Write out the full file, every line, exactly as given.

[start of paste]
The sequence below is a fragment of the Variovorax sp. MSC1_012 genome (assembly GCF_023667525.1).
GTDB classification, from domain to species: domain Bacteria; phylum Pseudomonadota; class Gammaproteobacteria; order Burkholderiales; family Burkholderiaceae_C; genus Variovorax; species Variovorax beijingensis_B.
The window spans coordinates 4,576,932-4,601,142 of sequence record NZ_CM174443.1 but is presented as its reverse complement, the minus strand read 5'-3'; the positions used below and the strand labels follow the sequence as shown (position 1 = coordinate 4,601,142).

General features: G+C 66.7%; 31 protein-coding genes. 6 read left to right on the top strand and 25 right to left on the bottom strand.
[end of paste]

The sequence below is a fragment of the Variovorax sp. MSC1_012 genome (assembly GCF_023667525.1).
GTDB classification, from domain to species: domain Bacteria; phylum Pseudomonadota; class Gammaproteobacteria; order Burkholderiales; family Burkholderiaceae_C; genus Variovorax; species Variovorax beijingensis_B.
The window spans coordinates 4,576,932-4,601,142 of sequence record NZ_CM174443.1 but is presented as its reverse complement, the minus strand read 5'-3'; the positions used below and the strand labels follow the sequence as shown (position 1 = coordinate 4,601,142).

General features: G+C 66.7%; 31 protein-coding genes. 6 read left to right on the top strand and 25 right to left on the bottom strand.